I am a nobody to most people, but back in 2019 and the beginning of 2020, I was a viral anti-vaccine “influencer.” Was? Let me explain.
In 2011, after I barely poked myself with antique jewelry, I ran to my doctor’s office to get a tetanus shot. I took a flu shot for school in 2015 without much concern at all, except for the needle part. (The needle freaked me out so much that I started to black out!)
I would say that I was pro-vaccine in that I didn’t give them much thought. I was raised to accept vaccines, and that was that. Vaccines were safe and effective and everyone I knew was vaccinated (at least to my knowledge).
And then one day, fear crept in.
It was innocent enough. It came in the form of an advertisement dedicated to an anti-vaccine documentary series. My husband and I wanted kids, and I knew this subject was important, so we gave in and dumped $200 into the series. Their ad was extremely persuasive. They emphasized how important it was to watch their documentary if you cared at all about your children. Needless to say, I feIl for the guilt trip.
In the documentary series, those interviewed declared how they believe vaccines are linked to nearly every single medical condition you can imagine: autism, SIDS, allergies, ADHD, anxiety, OCD, etc. Quite literally, everything.
And, as a young woman preparing to enter motherhood, I didn’t know any better. They fed me fear and I ate it for breakfast, lunch and dinner. I was, from that point on, convinced vaccines could and would cause autism, SIDS, autoimmune diseases, and death. And, like most mothers, I was determined to keep my future children safe.
I continued to study anti-vaccine writings. You can find anything you want to support your claim if only you set your mind to it. And boy, did I find an abundance of stories that terrified me. I decided I was never letting a vaccine near my child or I. Ever.
I was convinced that if a vaccine was injected into her, I would lose her to SIDS that night. I was absolutely convinced. That fear paralyzed me. I can’t speak for every anti-vaxxer, but that fear of vaccines was tangible. I was horrified at the very thought of even one vaccine being given to her. The words “vaccine” and “death” were interchangeable in my mind.
So when my child was born in 2017, we gave her the Vitamin K shot (which I was scolded by some anti-vaxxers for and was told it caused her to have health issues), but we opted to give her no vaccines. My husband and I were confident in our decision.
When she was about 18 months old, in the winter of 2019, I started posting on Facebook about my vaccine hesitancy. To be honest, that was a lie, as I was not “hesitant.” I KNEW I didn’t like vaccines. But I figured looking “hesitant” would make me seem less crazy. When I first posted my views and hesitations on vaccines, my post got shared several hundred times.
I was shocked. Friend requests started pouring in. I didn’t know what was happening. I kept posting my views on vaccines, people kept sharing my posts, and my “audience” grew. It was wild and completely unexpected. I had no idea that this world of anti-vaccine moms and dads existed on social media.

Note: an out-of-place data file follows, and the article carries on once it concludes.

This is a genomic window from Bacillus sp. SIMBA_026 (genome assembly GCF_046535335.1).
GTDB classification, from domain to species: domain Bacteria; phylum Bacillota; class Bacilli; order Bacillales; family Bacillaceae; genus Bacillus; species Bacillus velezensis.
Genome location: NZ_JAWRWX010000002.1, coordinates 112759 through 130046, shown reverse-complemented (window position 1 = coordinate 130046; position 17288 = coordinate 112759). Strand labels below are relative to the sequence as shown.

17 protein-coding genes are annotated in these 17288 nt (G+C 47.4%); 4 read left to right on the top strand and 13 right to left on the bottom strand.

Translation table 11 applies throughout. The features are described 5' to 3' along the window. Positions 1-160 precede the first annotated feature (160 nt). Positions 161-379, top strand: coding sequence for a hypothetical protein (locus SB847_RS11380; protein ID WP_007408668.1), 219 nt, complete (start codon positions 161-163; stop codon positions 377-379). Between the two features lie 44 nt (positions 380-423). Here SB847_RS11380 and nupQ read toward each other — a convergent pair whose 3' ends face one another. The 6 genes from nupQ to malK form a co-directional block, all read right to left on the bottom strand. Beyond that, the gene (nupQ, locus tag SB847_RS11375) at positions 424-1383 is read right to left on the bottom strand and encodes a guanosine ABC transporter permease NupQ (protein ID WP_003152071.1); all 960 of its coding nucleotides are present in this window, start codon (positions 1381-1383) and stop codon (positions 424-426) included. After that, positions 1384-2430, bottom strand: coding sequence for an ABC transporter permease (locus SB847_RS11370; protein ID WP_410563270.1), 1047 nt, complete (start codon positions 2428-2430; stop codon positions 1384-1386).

They were so supportive and I made close friends that I will always treasure. This whole experience felt worth it just for the friends I made.
Fast forward to October of 2019, when I dressed as the measles because I was “trying to think of the least scary thing I could be for Halloween.” I am taking this moment to openly tell you that I was the worst.
The. Actual. Worst.
And then it went viral. Like, real viral.
It blew up on both Facebook and Reddit, and several national news outlets picked it up. I got death threats and people begged me to kill myself. It was bad. I was shaken up quite a bit from the whole experience.
A few months later, however, February of 2020 arrived. I started to feel different about things. I was relying on western medicine to treat my endometriosis, I had just had surgery, and had been studying vaccines from a different viewpoint. I started to soften my anti-vax views. But when I posted about this softening of my views, a lot of the anti-vax crowd lost it on me. They were furious and just plain cruel.
It was then I realized a lot of them are very cult-like because they will cast you out if you don’t have an identical belief system as they do. Don’t get me wrong, there are MANY of them that are not this way, whom I love and adore. But a LOT of them are militant about their anti-vax beliefs. They claim to be “pro-medical freedom” but will tear you apart if you make a different medical decision than they would.
They bullied me so hard that I ended up in the ER with a panic attack. It was one of the worst weeks of my life, all because I was softening my views on vaccines.
And then they turned their back on me and condemned me. If I’m being honest, it turned out to be one of the biggest blessings because I then had time to read, think, study and grow on my own without the groupthink influencing me.
And here I am now, having gotten a flu shot this week. I will also be getting my COVID-19 vaccine. We will also be following our pediatrician’s advice for vaccines and our child.
HOW DID I GET HERE?!
That’s really why you’re reading this article, after all. So, allow me to explain the magic that happened in those months after being expelled from the anti-vaccine movement.
First of all, when approaching an anti-vaxxer, you have to realize that there are usually three types: one is a conspiracy theorist, one is scared, and one is an “ex-vaxxer.” Sometimes they are all three. Sometimes they are none of these. Determining what category they fall into is going to help you to know how to approach them.
My category? I was scared. Terrified. I did not want to inject something into my child if I thought it was going to kill her. I wanted to protect my baby with my life. This describes most anti-vaxxers I know. They are fiercely protective of their children, just like pro-vaxxers, and only want to keep them safe. To clarify, this is not a bad person versus good person debate. There are incredible parents who accept and who decline vaccines.
I kept reading horrifying anecdotes from moms who would say that their baby died the day after vaccines. Or that their baby stopped talking the week later. Or that their baby stopped walking the month after.
I finally questioned my anti-vax beliefs when I started digging into each of these anecdotes to find the real truth, instead of blindly trusting stories. I found some of them seemed true. But I started to see that a lot of the “vaccine deaths” were actually due to co-sleeping accidents or other underlying conditions. The timing was just very, very unfortunate. The whole situation was sad. But vaccines inevitably took the blame.